I've been a lot of things as an adult: A police officer, an English professor, a proposal writer, a floral delivery driver, and the manager of a sandwich shop, but the thing I always dreamed of being was a writer.
I made that dream a reality in 2006, and by 2010, I was a full-time Author Entrepreneur. When I made the switch, I abandoned the safety of a 10-year college English professorship for the great unknown of working for myself.
Not surprisingly, most of my family and friends thought I'd lost my mind. I hadn't. By the time I left teaching, the entire system had changed into something I barely recognized. The economy had forced colleges to become profit and loss machines not institutions of higher learning. Class sizes had ballooned, course offerings had diminished, and standards had all but evaporated. Instead of teaching, I was managing, and that's not at all what I'd signed up to do.
I couldn't change the system, but I could refuse to be a part of it, so I quit.
I left campus with a small box of personal items, my love of learning and teaching, and the determination to make it as a writer while helping others do the same.
I thought it would be easy, but I was wrong!
Things were touch-and-go for two years. In 2010, I was a writer without a plan. I had written my fair share of short stories, but I really had no idea how to move from writing and selling short fiction into operating a full-blown writing business.
Keep in mind that back in 2010, the way to “make it” as a writer was to land an agent who would work on one's behalf to land a book deal with a major publishing house. In those days, I thought being a writer meant writing fiction. Nonfiction hadn't even crossed my mind. I wrote horror, suspense, and mystery, and in each case, the road to an agent started with a portfolio of magazine publications.
Enter my first rule of business: Submit one short story each week to an open market. This meant I actually had to have lots of short stories to submit, but it turned out I had only a handful of really good ones.
Enter my other first rule of business: Write a lot more really good stories. Wait. How? You see, I'd never had whole days at my disposal to be a “writer,” and suddenly, when I did, the writing got harder. The ideas started to seem trite or far too ambitious. For days at a time, I felt like everything I wrote needed to be fed to my shredder. (And honestly, it pretty much did.)
It was much harder to earn a living as a writer in 2010, and the only thing that saved me from total failure was my approach. I became a student of the writing business, and I wrote thousands of words each day.
By devoting half of my day to writing, and the other half to learning the craft and business of writing, I was able to make steady progress. Before long, at least one of the stories I submitted each month sold. Eventually, editors began soliciting submissions for themed anthologies, and local writing groups invited me to come and speak to their members.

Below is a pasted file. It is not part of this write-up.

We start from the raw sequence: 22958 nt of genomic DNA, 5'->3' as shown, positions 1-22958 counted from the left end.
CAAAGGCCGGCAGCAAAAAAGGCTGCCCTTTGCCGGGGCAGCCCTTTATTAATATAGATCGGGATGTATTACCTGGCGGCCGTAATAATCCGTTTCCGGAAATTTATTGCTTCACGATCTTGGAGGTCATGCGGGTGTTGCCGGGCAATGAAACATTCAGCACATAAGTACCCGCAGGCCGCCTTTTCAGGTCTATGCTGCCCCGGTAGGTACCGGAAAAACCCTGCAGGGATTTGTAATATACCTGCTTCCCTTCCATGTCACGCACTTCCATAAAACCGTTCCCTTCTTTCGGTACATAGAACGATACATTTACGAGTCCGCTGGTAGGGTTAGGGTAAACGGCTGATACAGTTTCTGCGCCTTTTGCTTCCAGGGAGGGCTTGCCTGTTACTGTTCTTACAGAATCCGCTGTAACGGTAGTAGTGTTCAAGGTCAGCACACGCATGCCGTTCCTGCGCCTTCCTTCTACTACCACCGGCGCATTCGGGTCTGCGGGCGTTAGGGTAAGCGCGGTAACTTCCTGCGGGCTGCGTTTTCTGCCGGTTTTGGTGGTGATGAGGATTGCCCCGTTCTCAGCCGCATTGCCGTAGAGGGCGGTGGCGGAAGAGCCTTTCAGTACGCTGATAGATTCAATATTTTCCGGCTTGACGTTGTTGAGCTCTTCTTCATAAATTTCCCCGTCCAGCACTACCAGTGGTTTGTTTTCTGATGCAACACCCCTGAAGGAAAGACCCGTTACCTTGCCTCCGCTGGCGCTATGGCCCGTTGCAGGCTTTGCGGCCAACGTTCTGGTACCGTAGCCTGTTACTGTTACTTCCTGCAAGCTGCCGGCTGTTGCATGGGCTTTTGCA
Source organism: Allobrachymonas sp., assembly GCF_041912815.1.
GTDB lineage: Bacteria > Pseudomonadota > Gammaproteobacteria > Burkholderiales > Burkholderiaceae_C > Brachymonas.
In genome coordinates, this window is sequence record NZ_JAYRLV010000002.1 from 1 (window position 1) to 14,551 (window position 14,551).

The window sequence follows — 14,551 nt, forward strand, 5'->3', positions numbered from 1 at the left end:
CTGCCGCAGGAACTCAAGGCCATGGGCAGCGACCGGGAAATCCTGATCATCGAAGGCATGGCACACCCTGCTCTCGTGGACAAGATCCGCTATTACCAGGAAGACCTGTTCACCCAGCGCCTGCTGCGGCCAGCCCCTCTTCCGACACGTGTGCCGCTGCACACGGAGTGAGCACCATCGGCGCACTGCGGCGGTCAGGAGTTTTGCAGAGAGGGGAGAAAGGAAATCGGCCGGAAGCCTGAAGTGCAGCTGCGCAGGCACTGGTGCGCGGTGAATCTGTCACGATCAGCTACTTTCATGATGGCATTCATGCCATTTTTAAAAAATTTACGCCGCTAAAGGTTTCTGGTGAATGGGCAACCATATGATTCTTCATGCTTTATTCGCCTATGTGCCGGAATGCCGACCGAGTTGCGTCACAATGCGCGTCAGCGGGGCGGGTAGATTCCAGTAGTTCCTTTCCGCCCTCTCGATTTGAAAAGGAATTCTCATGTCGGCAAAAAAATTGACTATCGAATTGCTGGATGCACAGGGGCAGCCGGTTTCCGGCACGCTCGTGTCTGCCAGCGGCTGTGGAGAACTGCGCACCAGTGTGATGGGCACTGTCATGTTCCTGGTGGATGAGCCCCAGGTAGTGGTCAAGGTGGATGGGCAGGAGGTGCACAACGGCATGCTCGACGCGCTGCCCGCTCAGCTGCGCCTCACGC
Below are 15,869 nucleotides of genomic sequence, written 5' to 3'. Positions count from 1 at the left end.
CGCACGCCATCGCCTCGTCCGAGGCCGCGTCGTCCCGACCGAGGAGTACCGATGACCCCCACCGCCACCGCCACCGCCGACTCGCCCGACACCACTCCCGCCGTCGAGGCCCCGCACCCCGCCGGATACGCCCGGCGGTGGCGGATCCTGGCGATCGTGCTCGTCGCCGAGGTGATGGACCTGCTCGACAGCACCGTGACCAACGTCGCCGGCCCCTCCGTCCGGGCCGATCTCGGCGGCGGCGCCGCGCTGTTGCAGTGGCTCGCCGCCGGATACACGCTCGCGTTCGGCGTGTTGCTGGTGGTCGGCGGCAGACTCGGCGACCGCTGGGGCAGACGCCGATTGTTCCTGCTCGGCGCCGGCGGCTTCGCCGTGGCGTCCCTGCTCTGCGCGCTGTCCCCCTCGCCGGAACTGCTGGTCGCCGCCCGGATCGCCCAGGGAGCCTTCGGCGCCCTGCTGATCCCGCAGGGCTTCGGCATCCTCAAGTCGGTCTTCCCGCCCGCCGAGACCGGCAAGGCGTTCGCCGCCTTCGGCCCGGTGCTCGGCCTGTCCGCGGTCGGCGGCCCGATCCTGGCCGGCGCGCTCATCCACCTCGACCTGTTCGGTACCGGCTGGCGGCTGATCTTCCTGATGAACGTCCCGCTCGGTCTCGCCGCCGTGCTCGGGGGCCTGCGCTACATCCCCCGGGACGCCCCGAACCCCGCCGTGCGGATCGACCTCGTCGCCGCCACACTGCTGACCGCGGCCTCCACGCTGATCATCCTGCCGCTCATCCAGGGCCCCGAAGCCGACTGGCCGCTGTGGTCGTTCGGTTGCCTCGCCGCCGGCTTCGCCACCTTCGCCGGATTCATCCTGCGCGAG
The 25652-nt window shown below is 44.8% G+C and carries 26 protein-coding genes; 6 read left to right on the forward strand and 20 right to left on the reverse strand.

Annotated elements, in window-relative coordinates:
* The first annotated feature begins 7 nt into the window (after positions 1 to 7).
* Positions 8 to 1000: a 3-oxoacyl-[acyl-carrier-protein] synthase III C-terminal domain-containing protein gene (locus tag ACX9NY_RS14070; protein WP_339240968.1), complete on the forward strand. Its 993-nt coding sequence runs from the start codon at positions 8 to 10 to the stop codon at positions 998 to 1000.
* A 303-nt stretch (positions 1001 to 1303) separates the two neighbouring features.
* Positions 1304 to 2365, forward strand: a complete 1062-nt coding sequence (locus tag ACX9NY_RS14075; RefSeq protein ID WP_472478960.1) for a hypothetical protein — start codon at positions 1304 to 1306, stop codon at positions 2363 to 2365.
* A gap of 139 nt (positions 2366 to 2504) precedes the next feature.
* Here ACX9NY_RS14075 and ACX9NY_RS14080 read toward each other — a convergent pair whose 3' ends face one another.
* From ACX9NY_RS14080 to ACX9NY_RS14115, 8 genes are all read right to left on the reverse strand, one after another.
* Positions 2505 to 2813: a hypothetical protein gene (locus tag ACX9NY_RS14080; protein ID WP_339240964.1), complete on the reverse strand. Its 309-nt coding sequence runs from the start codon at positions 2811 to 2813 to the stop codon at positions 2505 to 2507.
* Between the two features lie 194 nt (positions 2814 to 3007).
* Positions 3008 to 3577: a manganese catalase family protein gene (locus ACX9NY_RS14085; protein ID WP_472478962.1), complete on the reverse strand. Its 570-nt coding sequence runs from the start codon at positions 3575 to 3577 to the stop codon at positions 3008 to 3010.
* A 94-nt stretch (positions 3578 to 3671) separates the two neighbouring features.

By 2012, I was on top of the world, and I was “making” it as a writer. Then, the big publishing shift really took hold. Traditional publishers were no longer every writer's ticket to fame and fortune, publishing houses were closing, and print book sales were losing the battle to eBook sales, so nearly everything about my well-crafted plan began to crumble. I knew little about self-publishing or marketing myself as a writer, but the agent-to-book-deal days were no longer as promising, and I knew I had to rethink my plan.
Fortunately, I had firmly established my ability to write short fiction, and nearly 500 sales into my career, I could count on that income.
My next step was to learn more about self-publishing and Web Site design, so I could continue to grow as an author. This had a fringe benefit I hadn't anticipated: Other authors needed help with those things, too, and they paid me to do the work for them.
Before the end of 2012, I had added Web Site design services and my own publishing company
(Flying Donkey Press) to my business.
Things were good – better, in fact, than I'd imagined. However, I suspected there was a lot more to running a writing business than writing and selling stories, self-publishing, putting up Blog posts, participating in writing groups, and appearing at writers' events.
I stumbled on a group of people known as Internet Marketers, and it immediately clicked: As a whole, writers who were self-publishing knew little about how to build a powerful, money-making online business, and that missing skill was preventing many of them from profiting from their writing and publishing efforts.
The Earn1KaDay Insiders' Club opened amazing doors for me, and it led to the second crazy thing in my life: Pitching a book idea to Dennis Becker, a man I'd never met.
What Happens in Vegas . . . Changes Everything! is book that I created in 2012. Each year since, I've attended the event, participated, and returned home to edit a new edition of the the Seminar Book.
After attending the 2012 event, I finally had the missing online business piece I needed to put together a well-rounded plan that included everything I'd worked for years to learn about how to Write, Publish & Profit.
These days, I get up each morning excited about going to work. I write every day, and I'm able to earn my living with my words.
I also have the very good fortune to work from my home which is nestled in a wildlife preserve near Northern California’s El Dorado National Forest. This is the view from my office window. 🙂